RAMALLAH, West Bank - Just days after Mideast peace talks began in Washington, the first major crisis is already looming: Israel hinted Sunday it will ease restrictions on building in West Bank settlements, while the Palestinian president warned he'll quit the talks if Israel resumes construction.

Israel's 10-month-old slowdown on new building in settlements expires Sept. 26, leaving Prime Minister Benjamin Netanyahu with a tough choice. If he extends the freeze, he risks breaking up his hardline coalition. If he lifts the restrictions, he risks getting blamed for derailing negotiations and disrupting President Barack Obama's Mideast peace efforts.

Netanyahu struck an unusually conciliatory tone during the Washington peace summit and again yesterday, when he briefed his cabinet about his 2 1/2-hour meeting with Palestinian President Mahmoud Abbas in Washington.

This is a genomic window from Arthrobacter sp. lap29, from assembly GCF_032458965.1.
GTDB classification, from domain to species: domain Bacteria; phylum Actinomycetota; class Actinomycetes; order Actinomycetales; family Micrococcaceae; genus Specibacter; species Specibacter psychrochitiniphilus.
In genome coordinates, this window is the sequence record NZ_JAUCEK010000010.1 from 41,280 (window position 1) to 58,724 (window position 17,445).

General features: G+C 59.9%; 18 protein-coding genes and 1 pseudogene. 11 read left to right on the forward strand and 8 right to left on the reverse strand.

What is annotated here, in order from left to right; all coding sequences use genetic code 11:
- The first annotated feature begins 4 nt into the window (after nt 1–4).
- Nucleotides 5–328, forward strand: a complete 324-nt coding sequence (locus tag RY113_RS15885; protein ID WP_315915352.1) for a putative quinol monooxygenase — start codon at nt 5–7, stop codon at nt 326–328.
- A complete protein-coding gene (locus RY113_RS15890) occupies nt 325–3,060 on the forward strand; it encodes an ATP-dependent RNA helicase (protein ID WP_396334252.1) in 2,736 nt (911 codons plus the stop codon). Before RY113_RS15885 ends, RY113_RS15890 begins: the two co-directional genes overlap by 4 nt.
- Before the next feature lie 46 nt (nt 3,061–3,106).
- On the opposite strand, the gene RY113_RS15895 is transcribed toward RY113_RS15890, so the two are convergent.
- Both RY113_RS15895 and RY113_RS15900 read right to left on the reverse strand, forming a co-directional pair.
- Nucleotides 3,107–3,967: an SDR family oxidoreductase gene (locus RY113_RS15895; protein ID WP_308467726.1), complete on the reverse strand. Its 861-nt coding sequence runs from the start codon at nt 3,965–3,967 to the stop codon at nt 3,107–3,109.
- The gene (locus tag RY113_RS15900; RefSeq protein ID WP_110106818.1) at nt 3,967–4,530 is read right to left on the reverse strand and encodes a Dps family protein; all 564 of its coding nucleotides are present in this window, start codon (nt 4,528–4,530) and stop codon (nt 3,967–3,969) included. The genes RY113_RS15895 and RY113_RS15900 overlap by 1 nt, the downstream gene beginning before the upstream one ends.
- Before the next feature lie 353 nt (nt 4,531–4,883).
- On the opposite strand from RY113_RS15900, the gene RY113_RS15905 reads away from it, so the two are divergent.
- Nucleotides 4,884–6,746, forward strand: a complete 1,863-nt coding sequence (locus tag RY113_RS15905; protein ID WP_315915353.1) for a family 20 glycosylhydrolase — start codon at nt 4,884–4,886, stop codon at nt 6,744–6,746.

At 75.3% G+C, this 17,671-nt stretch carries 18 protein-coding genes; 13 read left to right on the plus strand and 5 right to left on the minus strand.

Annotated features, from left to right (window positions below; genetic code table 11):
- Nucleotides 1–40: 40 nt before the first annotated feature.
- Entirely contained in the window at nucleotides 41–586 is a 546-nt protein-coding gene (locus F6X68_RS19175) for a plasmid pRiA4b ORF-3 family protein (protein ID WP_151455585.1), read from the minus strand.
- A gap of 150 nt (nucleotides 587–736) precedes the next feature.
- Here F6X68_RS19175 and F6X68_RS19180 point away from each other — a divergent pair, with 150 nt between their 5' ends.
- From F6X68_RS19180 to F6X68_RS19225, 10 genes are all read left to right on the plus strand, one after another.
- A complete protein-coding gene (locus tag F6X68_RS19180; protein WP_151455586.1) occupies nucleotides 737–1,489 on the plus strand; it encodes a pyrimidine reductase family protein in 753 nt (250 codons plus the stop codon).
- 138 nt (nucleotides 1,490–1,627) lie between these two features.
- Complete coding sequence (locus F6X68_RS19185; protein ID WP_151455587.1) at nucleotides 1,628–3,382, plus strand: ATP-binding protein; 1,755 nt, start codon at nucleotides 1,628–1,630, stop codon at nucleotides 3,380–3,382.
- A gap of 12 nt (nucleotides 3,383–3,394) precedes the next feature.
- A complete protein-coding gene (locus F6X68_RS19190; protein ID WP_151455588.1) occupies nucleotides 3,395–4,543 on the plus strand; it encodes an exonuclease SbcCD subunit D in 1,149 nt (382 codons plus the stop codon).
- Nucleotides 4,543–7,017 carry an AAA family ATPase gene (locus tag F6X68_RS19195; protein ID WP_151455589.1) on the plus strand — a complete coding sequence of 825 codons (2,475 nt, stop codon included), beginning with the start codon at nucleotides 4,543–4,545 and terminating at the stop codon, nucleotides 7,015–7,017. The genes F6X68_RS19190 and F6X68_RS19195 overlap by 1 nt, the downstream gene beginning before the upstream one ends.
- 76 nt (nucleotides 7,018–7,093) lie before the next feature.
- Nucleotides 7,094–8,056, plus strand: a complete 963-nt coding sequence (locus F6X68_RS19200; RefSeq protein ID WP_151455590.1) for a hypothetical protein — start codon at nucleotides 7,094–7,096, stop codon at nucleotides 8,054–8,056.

Once an opponent of Palestinian statehood, Netanyahu said Sunday he wants negotiations to succeed after 17 years of attempts. He also urged creative solutions to complicated problems, although he did not elaborate. Netanyahu also said he hopes to build a relationship of trust with Abbas.

Israeli Defense Minister Ehud Barak signaled Sunday it's unlikely the freeze will be extended in its current form. "I don't think it will remain, and we're looking for a way to ensure that this will not harm the continuation of the talks," Barak told Israel Army Radio. Barak did not elaborate, but said Israel would try to persuade Abbas to accept some new construction. - AP

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